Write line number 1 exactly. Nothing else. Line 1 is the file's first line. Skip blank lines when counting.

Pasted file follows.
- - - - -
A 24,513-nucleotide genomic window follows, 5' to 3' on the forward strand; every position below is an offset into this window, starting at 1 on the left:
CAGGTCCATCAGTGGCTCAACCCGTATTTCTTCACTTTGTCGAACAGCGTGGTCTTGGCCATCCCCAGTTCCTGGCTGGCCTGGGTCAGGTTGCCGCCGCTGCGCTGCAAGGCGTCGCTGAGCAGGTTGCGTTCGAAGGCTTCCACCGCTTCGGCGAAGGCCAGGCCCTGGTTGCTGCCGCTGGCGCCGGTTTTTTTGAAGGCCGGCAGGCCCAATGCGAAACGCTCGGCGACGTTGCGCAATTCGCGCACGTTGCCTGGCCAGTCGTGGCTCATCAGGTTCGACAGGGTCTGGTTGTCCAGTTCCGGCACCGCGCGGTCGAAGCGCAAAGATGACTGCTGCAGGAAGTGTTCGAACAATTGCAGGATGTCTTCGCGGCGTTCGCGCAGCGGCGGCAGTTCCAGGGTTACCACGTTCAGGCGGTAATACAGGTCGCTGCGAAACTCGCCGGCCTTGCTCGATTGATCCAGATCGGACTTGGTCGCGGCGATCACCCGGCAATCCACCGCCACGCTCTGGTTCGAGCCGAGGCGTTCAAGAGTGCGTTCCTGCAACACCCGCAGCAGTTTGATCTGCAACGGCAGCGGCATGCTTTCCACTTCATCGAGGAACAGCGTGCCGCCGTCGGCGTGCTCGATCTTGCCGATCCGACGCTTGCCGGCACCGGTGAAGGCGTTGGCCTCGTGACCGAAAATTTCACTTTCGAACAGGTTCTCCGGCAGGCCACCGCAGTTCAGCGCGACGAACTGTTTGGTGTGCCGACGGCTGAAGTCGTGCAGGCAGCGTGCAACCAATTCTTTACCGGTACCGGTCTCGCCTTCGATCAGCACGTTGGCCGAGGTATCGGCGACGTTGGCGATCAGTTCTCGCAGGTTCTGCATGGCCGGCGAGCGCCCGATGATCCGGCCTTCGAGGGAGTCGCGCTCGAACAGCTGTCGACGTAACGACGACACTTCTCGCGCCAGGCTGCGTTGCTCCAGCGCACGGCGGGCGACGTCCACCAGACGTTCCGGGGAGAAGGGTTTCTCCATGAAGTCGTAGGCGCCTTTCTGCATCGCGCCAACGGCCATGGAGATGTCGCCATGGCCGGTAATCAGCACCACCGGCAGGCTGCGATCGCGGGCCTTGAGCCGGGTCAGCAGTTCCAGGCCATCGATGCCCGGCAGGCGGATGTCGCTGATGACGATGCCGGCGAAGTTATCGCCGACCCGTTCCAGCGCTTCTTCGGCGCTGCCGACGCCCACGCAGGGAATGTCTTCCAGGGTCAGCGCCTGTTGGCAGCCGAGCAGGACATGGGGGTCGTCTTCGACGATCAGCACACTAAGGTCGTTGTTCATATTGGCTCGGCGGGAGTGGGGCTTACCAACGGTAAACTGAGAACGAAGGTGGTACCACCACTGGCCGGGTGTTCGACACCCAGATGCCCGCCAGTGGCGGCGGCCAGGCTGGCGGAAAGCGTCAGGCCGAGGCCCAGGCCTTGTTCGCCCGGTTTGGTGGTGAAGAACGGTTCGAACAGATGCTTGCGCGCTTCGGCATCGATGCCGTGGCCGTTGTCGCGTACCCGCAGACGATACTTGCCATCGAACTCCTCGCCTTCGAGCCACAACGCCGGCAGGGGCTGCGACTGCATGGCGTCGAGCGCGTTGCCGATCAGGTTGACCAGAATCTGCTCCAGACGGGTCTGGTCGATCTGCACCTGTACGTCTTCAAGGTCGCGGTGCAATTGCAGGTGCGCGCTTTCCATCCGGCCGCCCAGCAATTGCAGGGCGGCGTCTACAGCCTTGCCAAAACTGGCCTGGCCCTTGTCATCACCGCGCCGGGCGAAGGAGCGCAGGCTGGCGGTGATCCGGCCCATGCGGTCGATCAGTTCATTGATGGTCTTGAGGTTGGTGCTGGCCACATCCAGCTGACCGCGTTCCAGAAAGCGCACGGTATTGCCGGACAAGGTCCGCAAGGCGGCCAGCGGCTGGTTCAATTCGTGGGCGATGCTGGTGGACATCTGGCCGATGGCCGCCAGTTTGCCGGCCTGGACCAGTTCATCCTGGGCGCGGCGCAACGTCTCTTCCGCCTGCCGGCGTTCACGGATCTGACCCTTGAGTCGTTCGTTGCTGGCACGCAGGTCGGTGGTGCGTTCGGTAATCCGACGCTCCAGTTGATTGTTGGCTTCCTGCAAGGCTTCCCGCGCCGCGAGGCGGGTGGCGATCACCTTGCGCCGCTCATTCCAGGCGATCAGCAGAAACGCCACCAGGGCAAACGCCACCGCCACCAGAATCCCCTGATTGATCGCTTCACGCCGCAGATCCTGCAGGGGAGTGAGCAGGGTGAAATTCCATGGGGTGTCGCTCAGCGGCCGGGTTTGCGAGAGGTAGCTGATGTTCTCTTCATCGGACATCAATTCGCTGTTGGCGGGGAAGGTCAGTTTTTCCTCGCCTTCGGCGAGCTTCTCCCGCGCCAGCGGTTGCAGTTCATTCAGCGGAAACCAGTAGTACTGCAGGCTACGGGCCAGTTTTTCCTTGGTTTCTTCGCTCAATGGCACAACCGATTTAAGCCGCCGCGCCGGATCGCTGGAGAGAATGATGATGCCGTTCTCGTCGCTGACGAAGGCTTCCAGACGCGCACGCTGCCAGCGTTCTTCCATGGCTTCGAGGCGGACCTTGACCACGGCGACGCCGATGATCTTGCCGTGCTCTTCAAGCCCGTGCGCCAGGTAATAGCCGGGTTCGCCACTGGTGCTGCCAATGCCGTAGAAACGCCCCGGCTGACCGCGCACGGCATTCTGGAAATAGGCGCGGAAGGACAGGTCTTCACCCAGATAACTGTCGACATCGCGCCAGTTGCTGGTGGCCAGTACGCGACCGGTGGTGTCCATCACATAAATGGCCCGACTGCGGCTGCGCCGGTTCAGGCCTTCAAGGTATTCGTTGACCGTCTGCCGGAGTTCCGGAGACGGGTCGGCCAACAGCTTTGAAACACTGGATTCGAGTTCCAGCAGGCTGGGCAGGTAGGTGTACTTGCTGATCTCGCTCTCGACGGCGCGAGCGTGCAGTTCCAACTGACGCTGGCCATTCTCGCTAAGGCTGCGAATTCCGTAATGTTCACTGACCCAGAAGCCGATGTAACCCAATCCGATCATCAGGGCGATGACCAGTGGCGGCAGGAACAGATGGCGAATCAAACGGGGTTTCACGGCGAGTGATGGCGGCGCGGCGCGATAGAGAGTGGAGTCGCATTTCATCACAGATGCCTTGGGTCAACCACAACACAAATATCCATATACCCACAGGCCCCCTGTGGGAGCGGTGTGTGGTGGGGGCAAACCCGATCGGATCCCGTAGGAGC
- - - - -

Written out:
A 24,513-nucleotide genomic window follows, 5' to 3' on the forward strand; every position below is an offset into this window, starting at 1 on the left: